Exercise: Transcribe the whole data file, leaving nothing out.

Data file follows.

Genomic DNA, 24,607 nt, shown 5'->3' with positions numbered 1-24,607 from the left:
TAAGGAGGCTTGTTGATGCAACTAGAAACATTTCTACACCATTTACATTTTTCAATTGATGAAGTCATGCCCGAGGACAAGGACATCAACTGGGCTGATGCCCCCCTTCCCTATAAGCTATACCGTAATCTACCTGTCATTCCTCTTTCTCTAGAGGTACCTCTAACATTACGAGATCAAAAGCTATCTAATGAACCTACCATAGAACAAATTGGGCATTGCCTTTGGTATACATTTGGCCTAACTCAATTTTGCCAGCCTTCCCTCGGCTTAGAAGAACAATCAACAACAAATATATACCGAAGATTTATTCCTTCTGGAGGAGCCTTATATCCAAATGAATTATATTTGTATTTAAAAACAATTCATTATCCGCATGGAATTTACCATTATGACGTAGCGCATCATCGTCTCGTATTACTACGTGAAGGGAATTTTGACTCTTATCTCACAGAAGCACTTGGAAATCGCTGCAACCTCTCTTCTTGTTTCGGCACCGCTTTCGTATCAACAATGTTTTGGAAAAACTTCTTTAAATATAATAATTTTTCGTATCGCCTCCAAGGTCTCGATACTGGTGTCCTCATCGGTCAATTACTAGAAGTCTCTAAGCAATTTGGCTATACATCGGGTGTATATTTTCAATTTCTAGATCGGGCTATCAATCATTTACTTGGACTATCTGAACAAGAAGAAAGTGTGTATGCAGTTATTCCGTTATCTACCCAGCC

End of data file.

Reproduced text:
Genomic DNA, 24,607 nt, shown 5'->3' with positions numbered 1-24,607 from the left:
TAAGGAGGCTTGTTGATGCAACTAGAAACATTTCTACACCATTTACATTTTTCAATTGATGAAGTCATGCCCGAGGACAAGGACATCAACTGGGCTGATGCCCCCCTTCCCTATAAGCTATACCGTAATCTACCTGTCATTCCTCTTTCTCTAGAGGTACCTCTAACATTACGAGATCAAAAGCTATCTAATGAACCTACCATAGAACAAATTGGGCATTGCCTTTGGTATACATTTGGCCTAACTCAATTTTGCCAGCCTTCCCTCGGCTTAGAAGAACAATCAACAACAAATATATACCGAAGATTTATTCCTTCTGGAGGAGCCTTATATCCAAATGAATTATATTTGTATTTAAAAACAATTCATTATCCGCATGGAATTTACCATTATGACGTAGCGCATCATCGTCTCGTATTACTACGTGAAGGGAATTTTGACTCTTATCTCACAGAAGCACTTGGAAATCGCTGCAACCTCTCTTCTTGTTTCGGCACCGCTTTCGTATCAACAATGTTTTGGAAAAACTTCTTTAAATATAATAATTTTTCGTATCGCCTCCAAGGTCTCGATACTGGTGTCCTCATCGGTCAATTACTAGAAGTCTCTAAGCAATTTGGCTATACATCGGGTGTATATTTTCAATTTCTAGATCGGGCTATCAATCATTTACTTGGACTATCTGAACAAGAAGAAAGTGTGTATGCAGTTATTCCGTTATCTACCCAGCC